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Texas Economic Indicators

Economic Indicators
June 25, 2019

Texas economic indicators pointed to continued moderate expansion in May. The state posted solid job growth and record-low unemployment, indicating that labor markets remain tight. However, the Texas Leading Index, oil prices, rig counts and existing-home sales edged down. Exports picked up in April.

Labor Market

Employment Expands at Moderate Pace

Texas employment expanded an annualized 2.1 percent in May, following upwardly revised growth of 3.1 percent in April (Chart 1). The state added jobs at a 2.3 percent annualized rate year to date. The Dallas Fed’s Texas Employment Forecast predicts 2.3 percent job growth in 2019 (December/December), with an 80 percent confidence band of 1.4 percent to 3.2 percent.

Chart 1

Employment gains were mostly widespread across industries in the month; only manufacturing, leisure and hospitality and oil and gas employment dipped, and all three sectors have added jobs year to date. Other services and professional and business services added jobs at over a 5 percent annualized rate in May. Only the information sector shed jobs year to date.

May job growth was broad based across Texas’ major metros, with the exception of San Antonio. Austin’s 7.0 percent growth led the major metros in the month, followed by El Paso’s 3.8 percent growth.

Unemployment Hits Record Low

The Texas unemployment rate dipped to 3.5 percent in May, setting a new record low in the four-decade history of the series (Chart 2). The U.S. unemployment rate was flat at 3.6 percent, its lowest level since 1969.

Chart 2

Texas Leading Index

The Texas Leading Index, a composite of eight indicators that tend to change direction before the overall economy does, sheds light on the future of the state’s economy. In May, the estimated value of the index dipped 0.4 percent, though the three-month change was 0.2 percent (Chart 3). The Texas stock index was the largest drag on the index in May, while average weekly hours was the most significant positive contributor.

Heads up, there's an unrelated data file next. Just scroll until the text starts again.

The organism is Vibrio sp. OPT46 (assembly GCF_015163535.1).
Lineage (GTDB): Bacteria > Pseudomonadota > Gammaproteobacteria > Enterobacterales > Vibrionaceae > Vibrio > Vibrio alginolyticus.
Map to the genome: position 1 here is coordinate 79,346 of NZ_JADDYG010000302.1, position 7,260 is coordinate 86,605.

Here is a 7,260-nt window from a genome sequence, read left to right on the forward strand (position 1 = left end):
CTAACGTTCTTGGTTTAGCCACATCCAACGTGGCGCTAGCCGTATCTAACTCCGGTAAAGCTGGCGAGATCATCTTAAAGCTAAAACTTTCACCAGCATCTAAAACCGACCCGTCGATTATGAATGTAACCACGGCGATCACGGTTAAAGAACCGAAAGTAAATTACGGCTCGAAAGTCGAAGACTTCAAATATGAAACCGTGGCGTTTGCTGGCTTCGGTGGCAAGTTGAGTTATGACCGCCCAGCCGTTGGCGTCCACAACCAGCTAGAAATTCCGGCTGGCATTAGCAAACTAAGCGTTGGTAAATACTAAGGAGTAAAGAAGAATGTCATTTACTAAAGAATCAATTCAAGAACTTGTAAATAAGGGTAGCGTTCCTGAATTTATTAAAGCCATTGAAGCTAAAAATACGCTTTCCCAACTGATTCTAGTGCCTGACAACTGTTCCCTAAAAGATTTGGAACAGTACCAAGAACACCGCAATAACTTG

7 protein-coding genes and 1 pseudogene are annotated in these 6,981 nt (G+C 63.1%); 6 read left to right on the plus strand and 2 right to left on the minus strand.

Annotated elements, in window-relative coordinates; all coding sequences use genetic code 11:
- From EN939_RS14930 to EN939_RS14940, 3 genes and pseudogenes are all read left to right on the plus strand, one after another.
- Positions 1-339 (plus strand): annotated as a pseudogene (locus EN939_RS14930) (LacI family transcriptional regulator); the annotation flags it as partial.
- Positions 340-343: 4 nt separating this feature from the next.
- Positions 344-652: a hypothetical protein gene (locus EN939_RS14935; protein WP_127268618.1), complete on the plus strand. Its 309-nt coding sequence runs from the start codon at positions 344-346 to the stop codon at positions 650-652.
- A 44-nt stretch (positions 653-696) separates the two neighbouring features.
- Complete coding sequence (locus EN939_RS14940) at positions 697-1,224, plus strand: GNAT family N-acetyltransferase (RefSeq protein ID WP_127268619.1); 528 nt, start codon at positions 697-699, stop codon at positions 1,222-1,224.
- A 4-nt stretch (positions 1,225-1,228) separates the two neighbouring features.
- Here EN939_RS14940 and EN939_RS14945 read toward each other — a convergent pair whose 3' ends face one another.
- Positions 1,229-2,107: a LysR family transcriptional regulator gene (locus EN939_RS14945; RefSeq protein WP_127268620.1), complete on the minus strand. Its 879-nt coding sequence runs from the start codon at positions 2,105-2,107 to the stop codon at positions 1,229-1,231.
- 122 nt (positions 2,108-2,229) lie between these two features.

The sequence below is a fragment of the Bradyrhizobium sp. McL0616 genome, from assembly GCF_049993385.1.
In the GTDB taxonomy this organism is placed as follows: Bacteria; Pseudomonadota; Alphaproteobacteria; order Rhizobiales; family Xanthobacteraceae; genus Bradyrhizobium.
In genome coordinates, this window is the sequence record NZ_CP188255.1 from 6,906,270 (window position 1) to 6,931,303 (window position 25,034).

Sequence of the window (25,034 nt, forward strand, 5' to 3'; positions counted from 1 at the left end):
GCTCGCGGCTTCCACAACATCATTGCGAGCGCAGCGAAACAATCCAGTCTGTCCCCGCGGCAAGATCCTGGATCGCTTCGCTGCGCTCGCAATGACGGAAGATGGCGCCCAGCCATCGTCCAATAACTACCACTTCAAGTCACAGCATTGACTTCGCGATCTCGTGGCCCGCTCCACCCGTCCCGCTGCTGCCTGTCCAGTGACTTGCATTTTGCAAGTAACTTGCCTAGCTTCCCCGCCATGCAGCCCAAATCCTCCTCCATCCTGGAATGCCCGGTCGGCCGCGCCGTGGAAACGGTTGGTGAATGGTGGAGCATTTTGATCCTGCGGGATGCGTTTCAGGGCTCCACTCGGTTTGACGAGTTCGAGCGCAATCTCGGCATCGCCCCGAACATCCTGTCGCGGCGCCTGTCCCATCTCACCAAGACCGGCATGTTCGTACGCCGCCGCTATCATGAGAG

Chart 3

Energy

Oil prices improved after four weeks of declines, rising to $54.75 per barrel in the week ended June 21—27.1 percent lower than the 2018 high of $75.13 (Chart 4). Still, prices remain above the $49.96 per barrel needed on average to profitably drill a new well, according to firms responding to the Dallas Fed’s Energy Survey. Natural gas prices inched down in the week to $2.40, 18.8 percent below their year-ago levels. Texas lost four rigs, dragging the rig count to 463—14.3 percent below the state’s post-oil-bust high of 540 rigs.

Chart 4

Exports

Texas exports strengthened 3.1 percent in April, while exports from the rest of the U.S. inched down 1.9 percent (Chart 5). In the first four months of 2019, the state’s exports have grown 6.5 percent compared with the same period in 2018. Texas agricultural exports and mining exports rebounded in the month, while manufacturing exports edged down. Exports to Canada surged 14.7 percent in the month, and exports to Central America and the Caribbean, Europe, China, South America, and Asia excluding China also expanded, while exports to Africa and Mexico declined. This year through April, compared with the same period last year, exports to Asia excluding China surged 32.8 percent, followed by exports to Europe (19.8 percent), Central America and the Caribbean (19.2 percent), Africa (4.4 percent), South America (3.6 percent) and Canada (2.0 percent). In contrast, exports to Mexico edged down 0.2 percent, and exports to China collapsed 52.8 percent, likely due to tariffs.

Chart 5

Housing

Texas existing-home sales contracted for the second month in May, but the five-month moving average edged up 0.2 percent (Chart 6). This year through May, Texas existing-homes sales are up 1.1 percent from the same period last year. Over the same period, sales expanded 3.4 percent in San Antonio, 3.0 percent in Austin and 0.5 percent in Fort Worth but declined 0.5 percent in Houston and 1.4 percent in Dallas.

Chart 6

NOTE: Data may not match previously published numbers due to revisions.

About Texas Economic Indicators

Questions can be addressed to Stephanie Gullo at stephanie.gullo@dal.frb.org. Texas Economic Indicators is published every month on the Monday after Texas employment data are released.